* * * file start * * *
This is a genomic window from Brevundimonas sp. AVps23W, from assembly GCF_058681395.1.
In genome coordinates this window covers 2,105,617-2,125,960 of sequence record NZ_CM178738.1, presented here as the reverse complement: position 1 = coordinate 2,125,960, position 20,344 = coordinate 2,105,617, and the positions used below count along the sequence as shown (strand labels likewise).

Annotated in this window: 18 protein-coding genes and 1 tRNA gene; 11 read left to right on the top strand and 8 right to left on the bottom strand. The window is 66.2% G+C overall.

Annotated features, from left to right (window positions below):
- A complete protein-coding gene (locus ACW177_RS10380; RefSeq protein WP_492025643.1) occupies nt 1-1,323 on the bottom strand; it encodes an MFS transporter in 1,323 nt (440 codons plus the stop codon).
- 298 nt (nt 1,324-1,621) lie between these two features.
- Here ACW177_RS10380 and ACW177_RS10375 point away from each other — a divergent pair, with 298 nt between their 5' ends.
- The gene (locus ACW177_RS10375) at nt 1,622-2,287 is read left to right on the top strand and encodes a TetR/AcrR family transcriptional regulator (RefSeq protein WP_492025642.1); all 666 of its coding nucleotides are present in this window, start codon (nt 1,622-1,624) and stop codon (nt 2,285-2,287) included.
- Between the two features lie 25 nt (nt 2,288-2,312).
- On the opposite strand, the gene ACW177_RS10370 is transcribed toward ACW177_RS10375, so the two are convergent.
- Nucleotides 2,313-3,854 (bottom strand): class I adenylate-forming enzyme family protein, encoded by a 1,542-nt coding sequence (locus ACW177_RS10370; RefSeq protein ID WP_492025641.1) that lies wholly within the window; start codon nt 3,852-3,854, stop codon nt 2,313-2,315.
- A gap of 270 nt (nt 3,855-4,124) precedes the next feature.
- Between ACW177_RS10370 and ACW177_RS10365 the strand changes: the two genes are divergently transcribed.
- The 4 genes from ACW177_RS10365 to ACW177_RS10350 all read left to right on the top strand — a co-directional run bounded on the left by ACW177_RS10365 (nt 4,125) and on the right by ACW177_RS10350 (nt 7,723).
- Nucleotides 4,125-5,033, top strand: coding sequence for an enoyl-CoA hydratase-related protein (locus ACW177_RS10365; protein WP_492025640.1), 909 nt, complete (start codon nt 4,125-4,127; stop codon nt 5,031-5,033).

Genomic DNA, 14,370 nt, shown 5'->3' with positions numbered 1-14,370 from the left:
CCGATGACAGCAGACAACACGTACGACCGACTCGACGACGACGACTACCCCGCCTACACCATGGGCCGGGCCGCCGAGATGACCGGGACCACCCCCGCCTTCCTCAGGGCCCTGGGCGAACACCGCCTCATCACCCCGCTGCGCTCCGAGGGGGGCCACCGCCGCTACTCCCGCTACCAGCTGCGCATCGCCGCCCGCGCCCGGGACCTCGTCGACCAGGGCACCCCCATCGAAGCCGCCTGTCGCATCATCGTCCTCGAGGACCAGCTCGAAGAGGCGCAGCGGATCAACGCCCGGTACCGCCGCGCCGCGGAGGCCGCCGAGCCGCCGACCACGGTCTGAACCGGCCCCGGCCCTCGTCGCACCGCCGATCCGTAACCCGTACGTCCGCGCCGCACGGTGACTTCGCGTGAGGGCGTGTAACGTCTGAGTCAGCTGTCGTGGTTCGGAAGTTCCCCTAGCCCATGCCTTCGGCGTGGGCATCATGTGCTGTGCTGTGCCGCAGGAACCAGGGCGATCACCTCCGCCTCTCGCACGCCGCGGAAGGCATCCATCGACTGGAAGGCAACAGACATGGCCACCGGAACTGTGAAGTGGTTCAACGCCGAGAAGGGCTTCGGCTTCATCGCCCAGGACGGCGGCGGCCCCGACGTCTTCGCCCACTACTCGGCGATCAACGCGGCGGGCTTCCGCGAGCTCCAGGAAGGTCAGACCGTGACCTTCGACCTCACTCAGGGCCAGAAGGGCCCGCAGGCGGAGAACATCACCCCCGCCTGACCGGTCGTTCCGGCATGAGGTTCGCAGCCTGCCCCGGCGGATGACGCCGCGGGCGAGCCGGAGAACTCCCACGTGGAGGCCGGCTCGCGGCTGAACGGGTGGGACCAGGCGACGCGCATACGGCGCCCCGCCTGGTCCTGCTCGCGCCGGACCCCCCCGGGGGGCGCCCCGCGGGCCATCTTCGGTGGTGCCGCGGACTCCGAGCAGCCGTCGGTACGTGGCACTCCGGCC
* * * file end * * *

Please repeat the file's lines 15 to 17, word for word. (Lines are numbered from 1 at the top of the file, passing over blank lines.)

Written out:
- Nucleotides 4,125-5,033, top strand: coding sequence for an enoyl-CoA hydratase-related protein (locus ACW177_RS10365; protein WP_492025640.1), 909 nt, complete (start codon nt 4,125-4,127; stop codon nt 5,031-5,033).

Genomic DNA, 14,370 nt, shown 5'->3' with positions numbered 1-14,370 from the left:
CCGATGACAGCAGACAACACGTACGACCGACTCGACGACGACGACTACCCCGCCTACACCATGGGCCGGGCCGCCGAGATGACCGGGACCACCCCCGCCTTCCTCAGGGCCCTGGGCGAACACCGCCTCATCACCCCGCTGCGCTCCGAGGGGGGCCACCGCCGCTACTCCCGCTACCAGCTGCGCATCGCCGCCCGCGCCCGGGACCTCGTCGACCAGGGCACCCCCATCGAAGCCGCCTGTCGCATCATCGTCCTCGAGGACCAGCTCGAAGAGGCGCAGCGGATCAACGCCCGGTACCGCCGCGCCGCGGAGGCCGCCGAGCCGCCGACCACGGTCTGAACCGGCCCCGGCCCTCGTCGCACCGCCGATCCGTAACCCGTACGTCCGCGCCGCACGGTGACTTCGCGTGAGGGCGTGTAACGTCTGAGTCAGCTGTCGTGGTTCGGAAGTTCCCCTAGCCCATGCCTTCGGCGTGGGCATCATGTGCTGTGCTGTGCCGCAGGAACCAGGGCGATCACCTCCGCCTCTCGCACGCCGCGGAAGGCATCCATCGACTGGAAGGCAACAGACATGGCCACCGGAACTGTGAAGTGGTTCAACGCCGAGAAGGGCTTCGGCTTCATCGCCCAGGACGGCGGCGGCCCCGACGTCTTCGCCCACTACTCGGCGATCAACGCGGCGGGCTTCCGCGAGCTCCAGGAAGGTCAGACCGTGACCTTCGACCTCACTCAGGGCCAGAAGGGCCCGCAGGCGGAGAACATCACCCCCGCCTGACCGGTCGTTCCGGCATGAGGTTCGCAGCCTGCCCCGGCGGATGACGCCGCGGGCGAGCCGGAGAACTCCCACGTGGAGGCCGGCTCGCGGCTGAACGGGTGGGACCAGGCGACGCGCATACGGCGCCCCGCCTGGTCCTGCTCGCGCCGGACCCCCCCGGGGGGCGCCCCGCGGGCCATCTTCGGTGGTGCCGCGGACTCCGAGCAGCCGTCGGTACGTGGCACTCCGGCC